“She is a very genuine woman and I love her sense of humor,” says Bryant. “We both overly quote lines from the movie SHOTTAS… I knew she was “wifey” material from the start.”

His start at the next level came at one of Los Angeles’ most famous basketball destinations. Bryant was discovered at the Drew League after he nearly dropped a triple double in one of his games. He did this in spite of the fact that he sat out the entire fourth quarter. His name generated enough buzz for him to get an invite to Japan to play for NBA legend, Joe “Jellybean” Bryant, father of current NBA all-star, Kobe Bryant. Despite his personal accomplishment, he humbly credits CSUDH assistant coach, Harry Bulgarin for facilitating his entry into the professional realm.

“All that [pro basketball] was set up through my guy Harry Bulgarin, which was an assistant coach my Junior and Senior year,” says Bryant. “Harry definitely is like my trainer/coach/uncle/brother/father figure; he is one of my closest friends in the world.”

From there, Bryant took his game to the international level. He’s played in Tokyo, and Fukuoka, Japan, along with Chile, Bulgaria and Uruguay. Bryant now plays for the country that has given the world the international pop star, Bjork.

“Now, I’m currently in Iceland,” says Bryant.

Playing in a country like Iceland pales in comparison to his most recent acquired title of father. No less than a month ago, Bryant’s wife Antonia brought his daughter, Atrea Glori-Ma’at into the world. This joyous occasion was bittersweet for Bryant, as he celebrated his daughter’s birth over four thousand miles away from her Los Angeles birthplace. In this instance, he has found a new motivation.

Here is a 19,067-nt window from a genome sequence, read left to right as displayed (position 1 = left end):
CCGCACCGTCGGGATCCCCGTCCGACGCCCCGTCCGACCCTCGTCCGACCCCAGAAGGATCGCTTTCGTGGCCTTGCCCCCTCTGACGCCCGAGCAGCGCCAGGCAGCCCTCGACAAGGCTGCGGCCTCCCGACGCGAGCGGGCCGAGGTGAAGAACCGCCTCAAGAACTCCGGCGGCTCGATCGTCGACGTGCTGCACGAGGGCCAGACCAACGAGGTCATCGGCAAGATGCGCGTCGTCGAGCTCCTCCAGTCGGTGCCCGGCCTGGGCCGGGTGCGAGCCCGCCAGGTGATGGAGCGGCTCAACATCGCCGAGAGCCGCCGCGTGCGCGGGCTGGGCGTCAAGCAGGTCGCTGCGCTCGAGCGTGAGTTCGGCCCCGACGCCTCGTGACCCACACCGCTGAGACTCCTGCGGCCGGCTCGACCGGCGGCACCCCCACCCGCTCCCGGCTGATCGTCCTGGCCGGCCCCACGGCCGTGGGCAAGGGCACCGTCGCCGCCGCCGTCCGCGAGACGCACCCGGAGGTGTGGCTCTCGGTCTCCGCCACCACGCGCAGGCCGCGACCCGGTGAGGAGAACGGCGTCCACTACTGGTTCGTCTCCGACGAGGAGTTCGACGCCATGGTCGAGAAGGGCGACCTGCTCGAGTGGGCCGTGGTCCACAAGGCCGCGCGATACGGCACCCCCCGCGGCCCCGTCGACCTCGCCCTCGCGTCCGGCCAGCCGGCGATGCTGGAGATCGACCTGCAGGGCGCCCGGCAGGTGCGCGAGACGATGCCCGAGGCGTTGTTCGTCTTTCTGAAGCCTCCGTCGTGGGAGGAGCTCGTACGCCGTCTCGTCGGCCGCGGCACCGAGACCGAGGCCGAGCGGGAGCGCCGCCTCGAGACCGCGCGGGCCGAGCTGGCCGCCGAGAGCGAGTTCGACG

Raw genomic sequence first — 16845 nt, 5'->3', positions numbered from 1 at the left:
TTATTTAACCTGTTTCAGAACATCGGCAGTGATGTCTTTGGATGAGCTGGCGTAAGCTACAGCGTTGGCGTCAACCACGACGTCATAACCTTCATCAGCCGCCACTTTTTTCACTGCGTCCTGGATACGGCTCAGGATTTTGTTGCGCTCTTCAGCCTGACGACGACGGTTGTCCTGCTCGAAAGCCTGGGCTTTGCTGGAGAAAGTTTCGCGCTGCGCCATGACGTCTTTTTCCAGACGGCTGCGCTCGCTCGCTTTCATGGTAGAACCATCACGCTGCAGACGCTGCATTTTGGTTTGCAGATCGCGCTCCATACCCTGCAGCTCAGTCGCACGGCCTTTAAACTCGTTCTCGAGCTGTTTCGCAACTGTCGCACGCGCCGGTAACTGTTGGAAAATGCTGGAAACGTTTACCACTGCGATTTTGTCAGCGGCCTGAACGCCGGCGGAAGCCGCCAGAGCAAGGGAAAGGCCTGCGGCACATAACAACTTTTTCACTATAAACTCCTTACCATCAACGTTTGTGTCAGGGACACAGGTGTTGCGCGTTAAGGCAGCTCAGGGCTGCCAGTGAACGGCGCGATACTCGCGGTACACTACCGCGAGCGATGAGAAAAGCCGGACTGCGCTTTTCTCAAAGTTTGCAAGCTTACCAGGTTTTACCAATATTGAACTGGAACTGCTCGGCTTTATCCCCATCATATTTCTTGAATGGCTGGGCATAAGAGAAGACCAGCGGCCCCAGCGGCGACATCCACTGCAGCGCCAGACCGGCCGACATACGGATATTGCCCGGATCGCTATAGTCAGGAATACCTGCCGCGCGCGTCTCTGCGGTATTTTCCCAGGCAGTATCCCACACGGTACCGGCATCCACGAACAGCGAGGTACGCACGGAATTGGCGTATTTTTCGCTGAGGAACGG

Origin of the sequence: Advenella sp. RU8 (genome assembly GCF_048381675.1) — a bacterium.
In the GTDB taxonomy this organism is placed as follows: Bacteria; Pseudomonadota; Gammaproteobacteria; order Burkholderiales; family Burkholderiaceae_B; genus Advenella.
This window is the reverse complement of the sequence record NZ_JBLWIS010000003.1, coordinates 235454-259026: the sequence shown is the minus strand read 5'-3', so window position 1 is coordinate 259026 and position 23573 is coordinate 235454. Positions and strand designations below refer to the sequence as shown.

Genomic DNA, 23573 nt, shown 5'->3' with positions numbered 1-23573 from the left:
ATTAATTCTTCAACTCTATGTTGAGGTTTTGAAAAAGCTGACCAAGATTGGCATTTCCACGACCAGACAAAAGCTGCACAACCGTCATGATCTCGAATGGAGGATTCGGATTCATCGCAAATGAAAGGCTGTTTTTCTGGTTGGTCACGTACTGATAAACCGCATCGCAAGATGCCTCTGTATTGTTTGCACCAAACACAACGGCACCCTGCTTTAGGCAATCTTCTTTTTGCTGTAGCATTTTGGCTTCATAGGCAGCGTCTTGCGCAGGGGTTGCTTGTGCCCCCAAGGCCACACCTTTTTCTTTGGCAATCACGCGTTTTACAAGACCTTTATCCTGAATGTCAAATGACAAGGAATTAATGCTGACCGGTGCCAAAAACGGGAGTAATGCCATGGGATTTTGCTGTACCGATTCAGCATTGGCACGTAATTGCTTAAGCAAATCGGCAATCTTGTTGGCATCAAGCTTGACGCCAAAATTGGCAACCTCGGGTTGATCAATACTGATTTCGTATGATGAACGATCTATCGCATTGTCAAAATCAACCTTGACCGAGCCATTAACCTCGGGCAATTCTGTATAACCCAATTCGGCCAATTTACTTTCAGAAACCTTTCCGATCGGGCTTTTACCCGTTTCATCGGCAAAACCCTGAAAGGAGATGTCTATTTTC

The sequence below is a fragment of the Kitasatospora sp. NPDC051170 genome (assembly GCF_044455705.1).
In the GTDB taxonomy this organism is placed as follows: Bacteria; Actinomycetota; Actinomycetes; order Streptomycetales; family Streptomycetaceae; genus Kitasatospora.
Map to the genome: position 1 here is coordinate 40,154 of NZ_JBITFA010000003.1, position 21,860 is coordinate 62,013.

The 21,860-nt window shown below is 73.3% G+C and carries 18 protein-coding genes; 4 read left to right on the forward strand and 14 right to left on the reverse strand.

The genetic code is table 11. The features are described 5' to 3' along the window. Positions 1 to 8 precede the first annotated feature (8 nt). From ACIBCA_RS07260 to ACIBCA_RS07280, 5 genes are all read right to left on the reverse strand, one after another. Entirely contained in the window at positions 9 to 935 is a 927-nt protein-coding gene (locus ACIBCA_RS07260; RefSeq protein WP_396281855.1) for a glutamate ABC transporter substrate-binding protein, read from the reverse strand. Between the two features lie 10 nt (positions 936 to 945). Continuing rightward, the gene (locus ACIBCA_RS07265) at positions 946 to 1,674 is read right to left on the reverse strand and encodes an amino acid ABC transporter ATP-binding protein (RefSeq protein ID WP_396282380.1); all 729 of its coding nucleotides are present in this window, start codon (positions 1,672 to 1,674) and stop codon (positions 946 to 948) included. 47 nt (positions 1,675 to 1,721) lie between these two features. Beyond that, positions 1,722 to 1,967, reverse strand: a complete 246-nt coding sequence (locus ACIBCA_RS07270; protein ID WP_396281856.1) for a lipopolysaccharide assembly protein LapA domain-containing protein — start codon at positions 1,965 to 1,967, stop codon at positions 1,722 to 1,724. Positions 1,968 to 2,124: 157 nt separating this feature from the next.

“It’s devastating that I couldn’t be there to see my daughter take her first breath,” says Bryant. “I can’t hold her right now and just thinking about it makes me sad. That’s my new motivation; I’m hooping for them.”

Bryant fought back from a knee injury to support his life’s love through his first love of basketball. His daughter’s pediatrician has already christened Atrea as a future star of the WNBA. They didn’t to know their daughter’s sex prior to birth, so when she was born the doctor yelled, “It’s the WNBA not the NBA.” It makes sense based on Bryant’s size, along with his wife who stands at 6’1”. Bryant’s towering size only tells a portion of his complex story. He studies Kemetic Spirituality, and is known for his sense of humor and love for music. Bryant’s life can be personified by his daughter’s middle name Ma’at, a Kemetic principle that means truth, order, balance, morality, justice, and love. In reality, Trevon Bryant’s code that he lives by translates well into his responsibilities as a father, husband, pro basketball player, and protector of everything he loves.

Our email interview ended with a message Bryant wanted me to impart upon the ScoutMe student athletes:

“To the readers: know that you are amazing people. Look in the mirror and   see yourself as what you want to be and go out in the world and become that.          Your mind is powerful. Visualize, plan, plan some more, work hard, then             work harder. If you pray or meditate, continue. Channel that energy and be humble and everything you do, but most of all get your education; hotep       (peace)…”

Even though his piece of mind may be located in a small-town in Georgia and a big city in California, his heart has never left. His peace is manifested whenever he looks into the eyes of his family, and his love is held together in pieces by all that are under his 7’0” plus wingspan. In all, the people Trevon Bryant protects, creates the force that propels his flight.



Yorick Hempstead is an ex-college athlete who is a sports blogger for ScoutMe. He is always talking sports on twitter @HempsteadHuddle.